Tomorrow Never Knows – But Fiction Does: The Power of Storytelling as a Strategic Planning Tool
By Woody Wade, Scenario planning expert and Demian Hodari, Professor of Strategic Management at Ecole hôtelière de Lausanne, HES-SO // University of Applied Sciences Western Switzerland
One novel way that can be particularly useful in meeting this challenge, however, comes not from the power of Big Data or trend analysis, but from the uniqueness of fiction. Fiction? Yes, fiction. When we pose this idea to executives, they often blanch at the idea that "fairy tales" (or even "lies") can help them get a better grasp of what may indeed be the reality of the future. But our executive education courses and field research have demonstrated that it can. Let us explain.
Rarely are executives at ease with starting a strategic discussion at a very abstract level and then applying its output to specific situations. Instead, they prefer the inverse: Start with specific scenarios and then work towards the abstraction in order to understand that the data and analysis are relevant and important. Fine, but why fiction? That is, why use fiction to present the specific scenarios?
Well, that's what the future is: fiction, is it not? Certainly from the perspective of today, the future is unknown and unknowable, so any narrative we might set out to write about it is bound to be made up – that is, fictitious.
Of course we can predict some things about the future with 100% confidence. The sun will rise tomorrow in the east. That's not fiction; it's a certainty. But what else will happen tomorrow? What will happen in our business arena, in our marketplace, in our political environment, among our customers, staff and competitors? Anything we try to say about these things today will be pure fiction, because we simply don't know what will happen in reality.
But just because we must, out of necessity, resort to a fictional way of thinking when we contemplate the future, it doesn't mean we should dismiss these scenarios as useless, pie-in-the-sky fabrications. As leaders, we need our companies' fellow decision makers to think strategically about the future, and that means helping them see the possibilities – positive and less positive – that they may realistically encounter. We need them to see these scenarios not as remote likelihoods, but rather plausible futures – so they can prepare a strategic response instead of being taken by surprise.
Fiction is a great way to achieve this. First of all, it grabs people's attention. Fiction has enraptured people and captured their imaginations for millennia. Second, fiction has the power to break down people's resistance to envisaging the unforeseeable future, to imagining a future very different, not only from the present but also from their already-established visions of the future. Third, fiction can focus people's minds, create protagonists with whom they can identify, and provide a narrative context that they can turn back to when analyzing data and information and crafting actual strategies.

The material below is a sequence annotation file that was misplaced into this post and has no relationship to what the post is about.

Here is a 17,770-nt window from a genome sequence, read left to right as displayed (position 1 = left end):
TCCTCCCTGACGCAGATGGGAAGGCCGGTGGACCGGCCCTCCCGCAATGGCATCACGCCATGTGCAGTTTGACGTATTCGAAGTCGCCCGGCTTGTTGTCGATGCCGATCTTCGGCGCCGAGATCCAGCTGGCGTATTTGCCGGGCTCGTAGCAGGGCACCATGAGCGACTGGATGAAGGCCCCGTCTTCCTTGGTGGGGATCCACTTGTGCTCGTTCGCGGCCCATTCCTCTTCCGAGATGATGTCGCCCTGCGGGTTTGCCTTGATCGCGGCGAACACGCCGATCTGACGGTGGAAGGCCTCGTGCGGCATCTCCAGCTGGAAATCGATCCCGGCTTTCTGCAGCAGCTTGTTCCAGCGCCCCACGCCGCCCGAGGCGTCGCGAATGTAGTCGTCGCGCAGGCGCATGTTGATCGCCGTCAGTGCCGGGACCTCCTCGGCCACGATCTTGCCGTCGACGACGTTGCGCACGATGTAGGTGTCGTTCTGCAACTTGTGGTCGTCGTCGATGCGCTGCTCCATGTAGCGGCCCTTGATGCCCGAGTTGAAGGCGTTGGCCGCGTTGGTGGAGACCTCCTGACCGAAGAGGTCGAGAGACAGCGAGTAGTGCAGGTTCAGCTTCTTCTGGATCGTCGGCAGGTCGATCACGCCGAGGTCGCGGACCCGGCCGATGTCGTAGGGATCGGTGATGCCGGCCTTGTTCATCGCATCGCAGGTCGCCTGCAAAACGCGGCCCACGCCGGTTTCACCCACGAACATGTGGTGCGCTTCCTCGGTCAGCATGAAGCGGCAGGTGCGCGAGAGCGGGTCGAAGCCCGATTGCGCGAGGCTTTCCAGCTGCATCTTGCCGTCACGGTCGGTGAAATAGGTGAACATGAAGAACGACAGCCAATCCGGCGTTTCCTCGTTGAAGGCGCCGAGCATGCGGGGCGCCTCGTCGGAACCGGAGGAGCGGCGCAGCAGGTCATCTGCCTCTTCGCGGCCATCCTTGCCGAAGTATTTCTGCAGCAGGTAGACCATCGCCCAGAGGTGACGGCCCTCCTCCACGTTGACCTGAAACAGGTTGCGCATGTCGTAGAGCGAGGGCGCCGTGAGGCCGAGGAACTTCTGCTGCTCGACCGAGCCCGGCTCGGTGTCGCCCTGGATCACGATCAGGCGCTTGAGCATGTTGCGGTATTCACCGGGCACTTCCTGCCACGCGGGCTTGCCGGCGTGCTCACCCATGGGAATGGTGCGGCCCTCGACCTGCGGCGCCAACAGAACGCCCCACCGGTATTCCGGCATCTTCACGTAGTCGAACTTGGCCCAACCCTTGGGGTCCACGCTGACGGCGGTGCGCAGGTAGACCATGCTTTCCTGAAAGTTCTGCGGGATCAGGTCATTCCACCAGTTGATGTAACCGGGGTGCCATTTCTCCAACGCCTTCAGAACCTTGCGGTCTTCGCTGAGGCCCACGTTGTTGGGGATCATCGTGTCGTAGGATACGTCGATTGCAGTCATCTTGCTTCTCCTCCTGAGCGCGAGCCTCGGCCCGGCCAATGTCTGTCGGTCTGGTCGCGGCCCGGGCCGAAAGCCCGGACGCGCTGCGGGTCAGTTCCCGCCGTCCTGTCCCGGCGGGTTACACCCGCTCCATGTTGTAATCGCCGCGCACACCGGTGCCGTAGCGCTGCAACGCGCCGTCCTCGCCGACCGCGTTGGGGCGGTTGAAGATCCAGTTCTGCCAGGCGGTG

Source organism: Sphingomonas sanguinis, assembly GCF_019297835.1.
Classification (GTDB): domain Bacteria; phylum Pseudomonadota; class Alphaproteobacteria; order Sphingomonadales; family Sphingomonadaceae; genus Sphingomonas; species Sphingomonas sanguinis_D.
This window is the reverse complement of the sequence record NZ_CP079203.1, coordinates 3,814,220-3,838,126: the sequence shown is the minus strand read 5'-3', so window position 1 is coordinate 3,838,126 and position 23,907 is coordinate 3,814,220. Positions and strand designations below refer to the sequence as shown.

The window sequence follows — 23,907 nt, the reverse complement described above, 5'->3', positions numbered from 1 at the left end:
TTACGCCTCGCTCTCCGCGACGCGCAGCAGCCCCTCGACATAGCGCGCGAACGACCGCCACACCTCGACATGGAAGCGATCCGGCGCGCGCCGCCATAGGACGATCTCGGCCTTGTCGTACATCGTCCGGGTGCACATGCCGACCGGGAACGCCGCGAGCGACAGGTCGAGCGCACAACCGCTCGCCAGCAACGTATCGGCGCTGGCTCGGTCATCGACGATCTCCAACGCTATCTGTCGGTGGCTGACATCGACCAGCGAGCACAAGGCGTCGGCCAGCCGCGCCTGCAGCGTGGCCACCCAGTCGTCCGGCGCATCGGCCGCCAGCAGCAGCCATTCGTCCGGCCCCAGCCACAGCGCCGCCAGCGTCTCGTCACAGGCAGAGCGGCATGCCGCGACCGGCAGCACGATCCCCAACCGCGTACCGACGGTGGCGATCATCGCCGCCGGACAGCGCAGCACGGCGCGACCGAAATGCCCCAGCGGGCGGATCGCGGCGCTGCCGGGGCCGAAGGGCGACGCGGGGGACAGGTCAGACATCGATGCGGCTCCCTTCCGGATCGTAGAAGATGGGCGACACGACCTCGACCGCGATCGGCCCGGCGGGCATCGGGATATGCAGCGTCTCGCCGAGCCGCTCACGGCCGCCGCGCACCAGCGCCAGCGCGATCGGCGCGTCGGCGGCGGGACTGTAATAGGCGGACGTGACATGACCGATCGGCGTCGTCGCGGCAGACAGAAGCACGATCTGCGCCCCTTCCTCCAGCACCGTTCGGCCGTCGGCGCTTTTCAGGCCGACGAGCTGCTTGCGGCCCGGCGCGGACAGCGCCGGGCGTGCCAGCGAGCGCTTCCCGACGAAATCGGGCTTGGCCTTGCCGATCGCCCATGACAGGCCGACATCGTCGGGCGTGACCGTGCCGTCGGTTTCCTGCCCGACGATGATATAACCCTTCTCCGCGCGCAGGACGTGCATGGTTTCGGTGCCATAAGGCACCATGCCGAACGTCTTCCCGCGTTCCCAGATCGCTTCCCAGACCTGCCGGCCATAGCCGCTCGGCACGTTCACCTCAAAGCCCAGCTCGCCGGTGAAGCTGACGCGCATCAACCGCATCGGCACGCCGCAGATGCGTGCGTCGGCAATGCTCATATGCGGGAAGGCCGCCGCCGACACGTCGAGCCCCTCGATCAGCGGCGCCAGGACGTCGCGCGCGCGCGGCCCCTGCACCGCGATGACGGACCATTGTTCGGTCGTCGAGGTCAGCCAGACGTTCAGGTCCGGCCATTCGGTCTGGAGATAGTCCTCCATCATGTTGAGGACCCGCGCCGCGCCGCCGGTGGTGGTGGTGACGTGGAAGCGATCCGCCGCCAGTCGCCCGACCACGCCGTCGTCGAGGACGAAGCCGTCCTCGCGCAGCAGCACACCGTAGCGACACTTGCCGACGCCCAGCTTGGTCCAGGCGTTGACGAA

Think of some of the works of fiction that center on powerful and unforgettable (if not alarming) visions of the near future: Nineteen-Eighty-Four, Atlas Shrugged, H.G. Well's The Shape of Things to Come, or Michael Crichton's Next, to name but a few. Or the grand-daddy of them all, Utopia by Thomas More. Of course, none of these books was written with corporate strategic planning in mind, but they each offer a highly original vision of how the future could plausibly develop – and therefore they could have theoretically provided their era's decision makers with the contours of a possible future landscape that might have served them well when it came time to think about the challenges and opportunities that their company, their market, their industry, or their nation might face a few years hence.
We're not suggesting that you replace your planning process by setting up an internal committee to pen a dystopian novel. But when you are in planning mode, we believe that fiction can be a very useful mindset. All in all, a good fictional storyline may seem like a whirlwind of characters and events, but for exactly that reason it can captivate and motivate an audience to grasp real issues and see different possibilities, all within a framework that everyone understands could plausibly evolve from the world as it actually exists today.
When we engage executives in strategic planning discussions and scenario planning exercises, what we want is to get them to think beyond mere incremental developments and relatively minute changes from the current state – although this is clearly what people are most comfortable with. Instead, we want to help them see entirely new realities, to see how today's circumstances can evolve into extraordinary new scenarios, be they promising, challenging, or downright scary. What fiction can do, here, is provide clear, engaging and truly interesting representations of a world that is otherwise difficult to imagine if you remain in conventional strategic planning mode. Life is complicated and complex. Fiction may help us better see how the world could evolve well beyond a simple extrapolation of the way it already is now. Change happens in many arenas, and on many levels, and fictional stories can often provide a more profound, yet still believable, picture of the future than can a detailed but ultimately linear analysis of where things are all supposedly heading.